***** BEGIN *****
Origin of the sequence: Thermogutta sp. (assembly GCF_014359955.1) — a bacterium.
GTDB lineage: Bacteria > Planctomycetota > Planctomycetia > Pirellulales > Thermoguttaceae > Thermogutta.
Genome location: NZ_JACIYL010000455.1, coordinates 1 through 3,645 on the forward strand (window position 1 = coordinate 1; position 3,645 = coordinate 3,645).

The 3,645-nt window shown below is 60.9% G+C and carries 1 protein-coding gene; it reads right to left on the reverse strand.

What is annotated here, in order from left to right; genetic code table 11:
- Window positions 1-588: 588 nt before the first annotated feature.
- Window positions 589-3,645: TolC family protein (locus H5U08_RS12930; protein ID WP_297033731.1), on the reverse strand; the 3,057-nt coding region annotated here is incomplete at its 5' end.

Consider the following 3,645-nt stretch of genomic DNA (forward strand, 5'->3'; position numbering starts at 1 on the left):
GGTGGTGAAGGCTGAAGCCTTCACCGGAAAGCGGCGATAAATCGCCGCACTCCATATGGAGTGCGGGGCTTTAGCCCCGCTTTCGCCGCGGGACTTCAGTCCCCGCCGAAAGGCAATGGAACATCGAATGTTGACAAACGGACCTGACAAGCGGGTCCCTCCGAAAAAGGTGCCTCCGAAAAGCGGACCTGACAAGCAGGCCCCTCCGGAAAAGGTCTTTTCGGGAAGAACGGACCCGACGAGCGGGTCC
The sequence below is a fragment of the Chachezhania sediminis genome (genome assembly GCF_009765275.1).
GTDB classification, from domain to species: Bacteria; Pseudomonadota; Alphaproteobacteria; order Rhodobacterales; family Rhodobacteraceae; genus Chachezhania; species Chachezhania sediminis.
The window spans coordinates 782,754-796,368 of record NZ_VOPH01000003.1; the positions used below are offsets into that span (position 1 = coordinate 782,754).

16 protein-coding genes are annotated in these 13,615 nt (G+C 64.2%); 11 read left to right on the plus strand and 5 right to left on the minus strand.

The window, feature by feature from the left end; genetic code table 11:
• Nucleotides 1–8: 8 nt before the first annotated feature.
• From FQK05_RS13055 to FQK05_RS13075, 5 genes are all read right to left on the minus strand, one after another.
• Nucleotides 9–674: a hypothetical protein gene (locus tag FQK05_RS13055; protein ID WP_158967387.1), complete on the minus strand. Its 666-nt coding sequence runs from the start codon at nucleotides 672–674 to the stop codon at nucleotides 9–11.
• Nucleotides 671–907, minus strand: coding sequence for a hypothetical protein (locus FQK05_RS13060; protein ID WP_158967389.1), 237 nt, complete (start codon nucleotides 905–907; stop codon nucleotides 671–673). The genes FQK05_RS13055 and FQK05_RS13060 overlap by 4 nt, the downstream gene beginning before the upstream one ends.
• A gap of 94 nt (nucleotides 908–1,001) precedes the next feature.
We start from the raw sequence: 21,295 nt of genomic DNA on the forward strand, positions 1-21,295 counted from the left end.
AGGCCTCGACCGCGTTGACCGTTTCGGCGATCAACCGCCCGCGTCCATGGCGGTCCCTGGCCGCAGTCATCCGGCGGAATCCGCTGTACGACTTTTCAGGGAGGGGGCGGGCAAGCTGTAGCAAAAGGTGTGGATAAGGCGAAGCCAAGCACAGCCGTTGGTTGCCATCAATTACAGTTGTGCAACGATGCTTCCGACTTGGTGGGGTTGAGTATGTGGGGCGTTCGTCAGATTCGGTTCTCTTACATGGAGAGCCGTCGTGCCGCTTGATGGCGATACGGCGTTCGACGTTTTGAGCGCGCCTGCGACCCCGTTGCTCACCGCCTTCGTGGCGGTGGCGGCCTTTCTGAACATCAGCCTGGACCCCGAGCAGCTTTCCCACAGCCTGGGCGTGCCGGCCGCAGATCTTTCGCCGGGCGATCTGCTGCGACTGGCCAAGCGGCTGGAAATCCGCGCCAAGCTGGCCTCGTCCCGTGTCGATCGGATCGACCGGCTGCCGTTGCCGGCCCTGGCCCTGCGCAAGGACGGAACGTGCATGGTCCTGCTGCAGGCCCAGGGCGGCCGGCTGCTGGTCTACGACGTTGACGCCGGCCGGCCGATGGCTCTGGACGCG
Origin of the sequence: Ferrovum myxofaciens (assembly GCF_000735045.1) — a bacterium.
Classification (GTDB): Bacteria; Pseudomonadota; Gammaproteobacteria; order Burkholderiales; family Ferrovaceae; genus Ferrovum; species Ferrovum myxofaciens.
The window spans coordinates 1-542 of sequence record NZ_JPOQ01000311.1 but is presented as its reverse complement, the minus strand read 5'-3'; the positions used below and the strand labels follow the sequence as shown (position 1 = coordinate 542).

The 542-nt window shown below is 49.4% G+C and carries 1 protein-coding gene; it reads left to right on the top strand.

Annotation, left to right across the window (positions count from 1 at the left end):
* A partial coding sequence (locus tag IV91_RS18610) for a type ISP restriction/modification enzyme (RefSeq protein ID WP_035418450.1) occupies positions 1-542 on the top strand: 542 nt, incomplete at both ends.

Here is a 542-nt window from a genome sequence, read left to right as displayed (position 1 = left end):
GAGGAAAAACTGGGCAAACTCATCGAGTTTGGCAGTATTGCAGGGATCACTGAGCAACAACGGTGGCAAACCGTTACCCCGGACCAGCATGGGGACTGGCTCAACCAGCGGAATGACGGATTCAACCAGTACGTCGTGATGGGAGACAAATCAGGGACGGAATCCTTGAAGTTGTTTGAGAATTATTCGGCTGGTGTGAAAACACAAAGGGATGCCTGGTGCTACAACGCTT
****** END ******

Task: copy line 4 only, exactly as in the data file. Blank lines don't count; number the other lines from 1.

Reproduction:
The 3,645-nt window shown below is 60.9% G+C and carries 1 protein-coding gene; it reads right to left on the reverse strand.